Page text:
Review: An Absolutely Remarkable Thing by Hank Green

  • Post last modified:September 15, 2021

An Absolutely Remarkable Thing Summary


The Carls just appeared.

Roaming through New York City at three a.m., twenty-three-year-old April May stumbles across a giant sculpture. Delighted by its appearance and craftsmanship–like a ten-foot-tall Transformer wearing a suit of samurai armor–April and her best friend, Andy, make a video with it, which Andy uploads to YouTube. The next day, April wakes up to a viral video and a new life. News quickly spreads that there are Carls in dozens of cities around the world–from Beijing to Buenos Aires–and April, as their first documentarian, finds herself at the center of an intense international media spotlight.

Seizing the opportunity to make her mark on the world, April now has to deal with the consequences her new particular brand of fame has on her relationships, her safety, and her own identity. And all eyes are on April to figure out not just what the Carls are, but what they want from us.

Compulsively entertaining and powerfully relevant, An Absolutely Remarkable Thing grapples with big themes, including how the social internet is changing fame, rhetoric, and radicalization; how our culture deals with fear and uncertainty; and how vilification and adoration spring for the same dehumanization that follows a life in the public eye. The beginning of an exciting fiction career, An Absolutely Remarkable Thing is a bold and insightful novel of now.

I actually read this one a while back, but really backlogged on reviews at the moment because of how busy school has been!  But better late than never, right?  Plus, I really wanted to write down my thoughts on this one, because they shifted a lot throughout the course of reading and long after I had finished it, as well.

An Absolutely Remarkable Thing Review


I wasn’t really sure what I was expecting, but I think how I would describe this one was like a millennial Grasshopper Jungle.  Basically, the novel opens and these giant statue-like figures are dropped all across the world in major cities, and the one to break the story is normal college student April May, her friend Andy, and their video camera.  April May dubs the New York City statue “Carl”, which catches on, skyrocketing her to fame, and putting her at the head of a movement to discover the Carls’ true purpose — all while altering her relationships and career.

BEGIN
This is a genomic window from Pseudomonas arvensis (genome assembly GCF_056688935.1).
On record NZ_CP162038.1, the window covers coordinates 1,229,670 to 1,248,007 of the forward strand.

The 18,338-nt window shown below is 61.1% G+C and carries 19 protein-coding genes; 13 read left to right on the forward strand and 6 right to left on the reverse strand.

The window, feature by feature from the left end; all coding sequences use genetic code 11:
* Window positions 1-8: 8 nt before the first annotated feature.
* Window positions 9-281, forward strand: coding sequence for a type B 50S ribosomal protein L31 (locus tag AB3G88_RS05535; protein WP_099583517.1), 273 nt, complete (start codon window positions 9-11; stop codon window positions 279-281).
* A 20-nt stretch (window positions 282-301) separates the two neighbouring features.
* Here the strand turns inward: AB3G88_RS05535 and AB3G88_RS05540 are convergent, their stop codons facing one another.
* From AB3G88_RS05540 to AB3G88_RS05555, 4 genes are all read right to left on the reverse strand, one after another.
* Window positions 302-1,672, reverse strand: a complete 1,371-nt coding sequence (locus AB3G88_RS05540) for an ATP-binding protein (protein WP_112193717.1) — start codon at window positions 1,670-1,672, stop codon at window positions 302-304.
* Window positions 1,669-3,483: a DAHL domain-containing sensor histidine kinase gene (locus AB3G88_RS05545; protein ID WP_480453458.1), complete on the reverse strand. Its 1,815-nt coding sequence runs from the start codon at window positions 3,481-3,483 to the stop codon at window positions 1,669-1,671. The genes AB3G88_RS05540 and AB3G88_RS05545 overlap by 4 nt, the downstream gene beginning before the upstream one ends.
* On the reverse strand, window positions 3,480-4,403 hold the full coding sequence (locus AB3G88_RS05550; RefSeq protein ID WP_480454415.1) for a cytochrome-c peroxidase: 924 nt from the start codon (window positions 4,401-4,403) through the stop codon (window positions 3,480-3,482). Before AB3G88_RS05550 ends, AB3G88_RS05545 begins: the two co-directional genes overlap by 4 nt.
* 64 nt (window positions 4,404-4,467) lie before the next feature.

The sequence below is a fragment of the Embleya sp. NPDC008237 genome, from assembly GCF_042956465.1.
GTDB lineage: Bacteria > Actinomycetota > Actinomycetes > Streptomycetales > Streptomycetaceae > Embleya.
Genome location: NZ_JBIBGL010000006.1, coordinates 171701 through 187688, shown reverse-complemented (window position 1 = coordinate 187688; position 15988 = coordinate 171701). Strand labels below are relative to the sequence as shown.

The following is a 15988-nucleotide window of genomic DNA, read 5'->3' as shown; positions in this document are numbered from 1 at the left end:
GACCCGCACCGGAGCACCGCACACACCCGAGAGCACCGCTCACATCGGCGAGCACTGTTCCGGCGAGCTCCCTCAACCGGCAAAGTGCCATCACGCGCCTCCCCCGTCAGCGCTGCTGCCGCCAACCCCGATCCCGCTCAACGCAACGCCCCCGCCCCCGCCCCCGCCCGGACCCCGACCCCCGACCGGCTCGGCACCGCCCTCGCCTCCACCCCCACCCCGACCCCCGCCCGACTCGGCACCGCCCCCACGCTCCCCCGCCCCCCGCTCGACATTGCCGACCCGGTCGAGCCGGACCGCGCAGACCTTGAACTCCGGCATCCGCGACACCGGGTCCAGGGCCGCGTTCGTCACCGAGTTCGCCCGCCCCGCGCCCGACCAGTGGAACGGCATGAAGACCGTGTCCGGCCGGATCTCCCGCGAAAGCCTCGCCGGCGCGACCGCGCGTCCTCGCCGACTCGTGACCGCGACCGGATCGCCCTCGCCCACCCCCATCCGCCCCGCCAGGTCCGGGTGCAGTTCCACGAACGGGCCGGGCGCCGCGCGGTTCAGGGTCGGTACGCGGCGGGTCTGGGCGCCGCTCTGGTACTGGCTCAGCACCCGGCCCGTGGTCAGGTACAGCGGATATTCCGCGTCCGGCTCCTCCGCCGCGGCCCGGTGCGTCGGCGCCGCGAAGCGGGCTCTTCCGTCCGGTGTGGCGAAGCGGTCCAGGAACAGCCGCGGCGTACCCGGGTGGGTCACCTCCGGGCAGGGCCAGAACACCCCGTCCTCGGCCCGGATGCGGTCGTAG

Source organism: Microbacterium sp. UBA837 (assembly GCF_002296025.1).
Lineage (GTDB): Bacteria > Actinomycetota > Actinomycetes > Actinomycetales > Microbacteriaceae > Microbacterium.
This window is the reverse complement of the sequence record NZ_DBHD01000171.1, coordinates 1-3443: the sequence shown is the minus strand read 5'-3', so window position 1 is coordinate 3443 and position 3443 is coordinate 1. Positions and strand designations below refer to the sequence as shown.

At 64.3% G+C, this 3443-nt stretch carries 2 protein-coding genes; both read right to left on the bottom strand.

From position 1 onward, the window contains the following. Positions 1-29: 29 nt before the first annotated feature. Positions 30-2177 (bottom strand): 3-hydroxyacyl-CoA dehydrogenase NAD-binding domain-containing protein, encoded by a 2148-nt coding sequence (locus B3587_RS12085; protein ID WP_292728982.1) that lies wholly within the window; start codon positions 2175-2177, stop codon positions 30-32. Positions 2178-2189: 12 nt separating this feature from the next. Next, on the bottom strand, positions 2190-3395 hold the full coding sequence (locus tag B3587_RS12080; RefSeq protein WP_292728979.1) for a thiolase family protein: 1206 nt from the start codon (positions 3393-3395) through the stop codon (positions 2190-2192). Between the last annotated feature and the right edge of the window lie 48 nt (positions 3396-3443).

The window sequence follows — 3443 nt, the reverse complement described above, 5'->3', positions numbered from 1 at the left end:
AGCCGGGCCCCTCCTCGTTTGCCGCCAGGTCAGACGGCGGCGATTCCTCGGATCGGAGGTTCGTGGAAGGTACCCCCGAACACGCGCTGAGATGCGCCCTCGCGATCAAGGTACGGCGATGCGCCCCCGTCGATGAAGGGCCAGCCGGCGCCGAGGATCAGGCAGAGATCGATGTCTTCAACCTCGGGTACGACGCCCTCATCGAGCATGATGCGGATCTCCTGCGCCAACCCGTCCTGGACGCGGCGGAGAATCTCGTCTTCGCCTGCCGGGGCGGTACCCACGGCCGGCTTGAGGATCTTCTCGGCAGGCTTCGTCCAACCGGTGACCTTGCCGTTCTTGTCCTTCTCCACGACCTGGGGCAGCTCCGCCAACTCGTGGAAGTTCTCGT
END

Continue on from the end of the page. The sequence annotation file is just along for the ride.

I will say that this is a very Hank Green novel, as in, if you are a fan of his other projects, I’m betting you’ll like this one.  It’s quirky yet touches on important topics, all while keeping a quick, adventurous pace.  The plot having so heavily to do with social media isn’t surprising, considering Hank Green found his fame on YouTube — despite the fact that the culture has shifted a lot since his debut, he still writes an accurate portrayal.  I think the average teenage or twenty-something reader would find this story and its analysis of how social media functions in our lives fascinating, and a surprising twist on the whole invasion narrative.  Green also has a way of providing nuanced parallels to our modern political turmoil, explaining in Crash Course-esque language exactly the way certain events unfold, which I think is worth mentioning considering this is an important component to writing for today’s teenage audience.

When I said at the beginning of this post that I had mixed feelings, it’s because I didn’t initially find April very likable — in fact, I’m still not sure how I feel about her.  She’s quite the flawed character, but I think that Green is aware of this, having her admit her faults to the reader on more than one occasion.  In fact, it becomes a bit of a theme. For me, the jury’s still out on whether this actually succeeds in making her more likable.  But nonetheless, it seems to provide an accurate portrayal of sudden fame.  The actual storyline and other characters, however, kept me invested in the story.

There were also things I loved and hated about the writing.  For one (and not to compare Hank too much to his brother, John Green, because I think everyone is doing that and he is an author in his own right), his writing had that casual, quirky feel that speeds things along that John Green is known for.  It did take a little getting used to though — I don’t know if this was because I was tired, but the syntax of the first few chapters kept tripping me up.  There was also a lot of usage of capitalization, which I’m not particularly a fan of — often, the writing felt a little too much like a stream-of-conscious.  The whole thing just gave me the impression that the editors of this one were a little too indulgent.  Nevertheless, Green is clearly a talented writer.

Overall, this was a great read, and I’m looking forward to the sequel!


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